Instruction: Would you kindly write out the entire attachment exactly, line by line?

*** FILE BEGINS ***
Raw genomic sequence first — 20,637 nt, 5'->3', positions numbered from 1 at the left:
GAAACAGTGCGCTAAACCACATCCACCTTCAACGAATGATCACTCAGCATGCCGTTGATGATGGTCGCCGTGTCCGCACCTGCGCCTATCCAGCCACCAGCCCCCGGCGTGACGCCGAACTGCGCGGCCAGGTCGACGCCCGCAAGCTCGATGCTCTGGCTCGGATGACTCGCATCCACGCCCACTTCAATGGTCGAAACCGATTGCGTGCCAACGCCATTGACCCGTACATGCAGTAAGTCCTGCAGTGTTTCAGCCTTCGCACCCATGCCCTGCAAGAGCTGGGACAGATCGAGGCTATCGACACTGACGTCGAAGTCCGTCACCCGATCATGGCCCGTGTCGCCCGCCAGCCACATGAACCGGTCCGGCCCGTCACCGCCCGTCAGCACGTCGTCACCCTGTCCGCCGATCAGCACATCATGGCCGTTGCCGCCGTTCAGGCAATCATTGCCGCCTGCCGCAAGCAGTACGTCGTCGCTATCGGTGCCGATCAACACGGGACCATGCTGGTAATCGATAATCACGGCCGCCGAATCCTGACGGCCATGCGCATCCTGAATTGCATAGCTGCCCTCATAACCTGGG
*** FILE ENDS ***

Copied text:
Raw genomic sequence first — 20,637 nt, 5'->3', positions numbered from 1 at the left:
GAAACAGTGCGCTAAACCACATCCACCTTCAACGAATGATCACTCAGCATGCCGTTGATGATGGTCGCCGTGTCCGCACCTGCGCCTATCCAGCCACCAGCCCCCGGCGTGACGCCGAACTGCGCGGCCAGGTCGACGCCCGCAAGCTCGATGCTCTGGCTCGGATGACTCGCATCCACGCCCACTTCAATGGTCGAAACCGATTGCGTGCCAACGCCATTGACCCGTACATGCAGTAAGTCCTGCAGTGTTTCAGCCTTCGCACCCATGCCCTGCAAGAGCTGGGACAGATCGAGGCTATCGACACTGACGTCGAAGTCCGTCACCCGATCATGGCCCGTGTCGCCCGCCAGCCACATGAACCGGTCCGGCCCGTCACCGCCCGTCAGCACGTCGTCACCCTGTCCGCCGATCAGCACATCATGGCCGTTGCCGCCGTTCAGGCAATCATTGCCGCCTGCCGCAAGCAGTACGTCGTCGCTATCGGTGCCGATCAACACGGGACCATGCTGGTAATCGATAATCACGGCCGCCGAATCCTGACGGCCATGCGCATCCTGAATTGCATAGCTGCCCTCATAACCTGGG